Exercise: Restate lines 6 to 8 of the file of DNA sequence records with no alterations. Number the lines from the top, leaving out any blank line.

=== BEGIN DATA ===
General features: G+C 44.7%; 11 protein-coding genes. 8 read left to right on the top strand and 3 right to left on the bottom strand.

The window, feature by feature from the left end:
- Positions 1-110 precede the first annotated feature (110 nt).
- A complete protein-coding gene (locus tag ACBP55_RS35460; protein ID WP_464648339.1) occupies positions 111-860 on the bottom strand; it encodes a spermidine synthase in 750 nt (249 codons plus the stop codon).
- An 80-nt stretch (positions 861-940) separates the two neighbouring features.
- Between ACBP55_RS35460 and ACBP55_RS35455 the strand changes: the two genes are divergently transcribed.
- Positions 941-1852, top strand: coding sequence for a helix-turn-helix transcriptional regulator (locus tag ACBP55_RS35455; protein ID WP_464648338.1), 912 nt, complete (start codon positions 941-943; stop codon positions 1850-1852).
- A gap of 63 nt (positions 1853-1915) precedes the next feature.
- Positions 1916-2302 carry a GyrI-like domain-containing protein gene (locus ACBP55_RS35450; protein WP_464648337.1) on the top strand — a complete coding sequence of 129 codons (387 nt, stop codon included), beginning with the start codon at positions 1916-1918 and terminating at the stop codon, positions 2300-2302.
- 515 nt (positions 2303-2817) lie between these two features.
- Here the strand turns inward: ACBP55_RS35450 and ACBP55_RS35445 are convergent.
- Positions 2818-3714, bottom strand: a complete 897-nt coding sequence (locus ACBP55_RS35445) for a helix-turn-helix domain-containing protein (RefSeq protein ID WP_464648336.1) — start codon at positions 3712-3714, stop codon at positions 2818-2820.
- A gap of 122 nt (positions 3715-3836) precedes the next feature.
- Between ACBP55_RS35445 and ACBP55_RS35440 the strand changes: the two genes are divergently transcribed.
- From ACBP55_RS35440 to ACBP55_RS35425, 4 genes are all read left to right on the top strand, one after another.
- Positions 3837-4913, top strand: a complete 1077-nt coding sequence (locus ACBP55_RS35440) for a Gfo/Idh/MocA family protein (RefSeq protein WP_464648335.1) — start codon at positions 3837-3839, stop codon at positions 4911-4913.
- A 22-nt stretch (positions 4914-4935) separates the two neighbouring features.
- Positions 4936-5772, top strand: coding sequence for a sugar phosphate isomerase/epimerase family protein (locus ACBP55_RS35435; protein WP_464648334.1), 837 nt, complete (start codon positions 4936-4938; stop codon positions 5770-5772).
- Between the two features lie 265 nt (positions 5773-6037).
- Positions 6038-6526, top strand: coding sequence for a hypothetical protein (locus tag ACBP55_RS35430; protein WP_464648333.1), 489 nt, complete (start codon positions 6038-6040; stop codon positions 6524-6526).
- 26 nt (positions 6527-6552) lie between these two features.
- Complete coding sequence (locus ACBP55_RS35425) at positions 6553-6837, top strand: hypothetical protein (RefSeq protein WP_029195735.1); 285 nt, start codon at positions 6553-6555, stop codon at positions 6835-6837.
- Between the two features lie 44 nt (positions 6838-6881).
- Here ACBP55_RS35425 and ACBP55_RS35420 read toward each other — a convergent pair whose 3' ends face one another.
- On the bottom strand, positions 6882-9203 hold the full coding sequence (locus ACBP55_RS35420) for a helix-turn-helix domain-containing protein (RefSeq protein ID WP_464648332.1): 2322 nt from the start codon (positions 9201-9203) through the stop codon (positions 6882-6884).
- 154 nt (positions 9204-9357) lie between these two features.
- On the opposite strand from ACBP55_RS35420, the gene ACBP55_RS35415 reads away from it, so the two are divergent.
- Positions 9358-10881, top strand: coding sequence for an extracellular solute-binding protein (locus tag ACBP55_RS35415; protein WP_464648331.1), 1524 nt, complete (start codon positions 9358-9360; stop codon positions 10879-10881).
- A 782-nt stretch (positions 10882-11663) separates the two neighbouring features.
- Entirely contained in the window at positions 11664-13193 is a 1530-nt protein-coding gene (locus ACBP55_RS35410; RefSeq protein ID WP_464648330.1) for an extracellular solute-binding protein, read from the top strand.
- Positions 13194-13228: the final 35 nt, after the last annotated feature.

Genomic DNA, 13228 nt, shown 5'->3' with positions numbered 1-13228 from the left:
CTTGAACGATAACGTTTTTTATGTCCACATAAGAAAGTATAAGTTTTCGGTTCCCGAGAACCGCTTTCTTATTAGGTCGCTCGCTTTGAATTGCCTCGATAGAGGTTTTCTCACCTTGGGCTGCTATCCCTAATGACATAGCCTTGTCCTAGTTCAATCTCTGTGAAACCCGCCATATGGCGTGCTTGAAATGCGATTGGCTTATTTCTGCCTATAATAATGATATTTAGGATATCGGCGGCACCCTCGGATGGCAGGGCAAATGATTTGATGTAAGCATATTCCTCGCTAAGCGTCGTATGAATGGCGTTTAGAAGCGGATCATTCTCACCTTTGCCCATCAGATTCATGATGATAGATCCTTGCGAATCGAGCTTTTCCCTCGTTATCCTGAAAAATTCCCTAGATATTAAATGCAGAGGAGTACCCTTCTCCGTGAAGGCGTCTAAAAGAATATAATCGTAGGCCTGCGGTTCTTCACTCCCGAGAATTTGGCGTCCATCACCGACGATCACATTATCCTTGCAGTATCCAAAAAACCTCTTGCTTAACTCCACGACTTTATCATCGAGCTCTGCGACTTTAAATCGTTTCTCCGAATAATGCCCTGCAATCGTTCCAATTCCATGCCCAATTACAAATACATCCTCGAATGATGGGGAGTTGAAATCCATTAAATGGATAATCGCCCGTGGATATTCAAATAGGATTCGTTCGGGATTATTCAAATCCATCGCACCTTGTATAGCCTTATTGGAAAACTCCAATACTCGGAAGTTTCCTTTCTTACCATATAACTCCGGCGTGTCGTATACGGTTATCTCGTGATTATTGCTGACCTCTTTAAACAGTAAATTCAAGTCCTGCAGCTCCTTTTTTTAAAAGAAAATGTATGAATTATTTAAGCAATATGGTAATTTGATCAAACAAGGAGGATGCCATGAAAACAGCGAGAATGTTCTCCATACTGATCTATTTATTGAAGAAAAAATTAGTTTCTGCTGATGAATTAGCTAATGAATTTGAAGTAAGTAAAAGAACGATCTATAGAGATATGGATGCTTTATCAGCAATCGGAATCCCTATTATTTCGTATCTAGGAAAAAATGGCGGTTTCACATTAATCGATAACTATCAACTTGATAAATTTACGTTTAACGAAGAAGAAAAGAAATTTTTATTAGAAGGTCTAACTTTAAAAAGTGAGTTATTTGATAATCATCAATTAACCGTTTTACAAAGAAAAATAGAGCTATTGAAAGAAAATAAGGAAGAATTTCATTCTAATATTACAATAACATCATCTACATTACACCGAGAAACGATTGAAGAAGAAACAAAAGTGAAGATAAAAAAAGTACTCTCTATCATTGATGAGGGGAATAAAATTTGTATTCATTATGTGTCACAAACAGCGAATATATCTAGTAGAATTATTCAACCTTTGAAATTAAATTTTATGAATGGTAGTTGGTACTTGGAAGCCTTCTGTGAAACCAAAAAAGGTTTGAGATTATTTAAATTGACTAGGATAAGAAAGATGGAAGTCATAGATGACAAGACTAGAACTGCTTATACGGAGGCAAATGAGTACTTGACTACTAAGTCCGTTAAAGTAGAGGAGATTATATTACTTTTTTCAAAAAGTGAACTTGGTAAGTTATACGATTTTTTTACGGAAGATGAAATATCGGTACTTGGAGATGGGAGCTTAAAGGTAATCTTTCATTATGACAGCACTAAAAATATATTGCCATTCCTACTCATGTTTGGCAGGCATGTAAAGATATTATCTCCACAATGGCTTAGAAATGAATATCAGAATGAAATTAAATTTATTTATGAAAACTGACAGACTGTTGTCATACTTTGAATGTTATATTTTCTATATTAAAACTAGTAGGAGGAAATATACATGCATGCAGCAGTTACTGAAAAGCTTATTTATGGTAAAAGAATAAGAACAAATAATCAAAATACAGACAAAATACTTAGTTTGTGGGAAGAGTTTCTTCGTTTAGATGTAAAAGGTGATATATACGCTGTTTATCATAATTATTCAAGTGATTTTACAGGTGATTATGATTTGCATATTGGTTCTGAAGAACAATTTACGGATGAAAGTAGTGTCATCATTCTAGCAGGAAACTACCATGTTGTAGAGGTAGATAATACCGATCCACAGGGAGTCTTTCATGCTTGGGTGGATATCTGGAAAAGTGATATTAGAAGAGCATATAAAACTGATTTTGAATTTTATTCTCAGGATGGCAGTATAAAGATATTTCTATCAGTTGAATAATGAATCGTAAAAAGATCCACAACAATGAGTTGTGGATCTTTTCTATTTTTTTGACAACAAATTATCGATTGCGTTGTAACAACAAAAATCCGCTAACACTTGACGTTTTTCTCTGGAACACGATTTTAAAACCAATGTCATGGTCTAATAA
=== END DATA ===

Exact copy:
- Between ACBP55_RS35460 and ACBP55_RS35455 the strand changes: the two genes are divergently transcribed.
- Positions 941-1852, top strand: coding sequence for a helix-turn-helix transcriptional regulator (locus tag ACBP55_RS35455; protein ID WP_464648338.1), 912 nt, complete (start codon positions 941-943; stop codon positions 1850-1852).
- A gap of 63 nt (positions 1853-1915) precedes the next feature.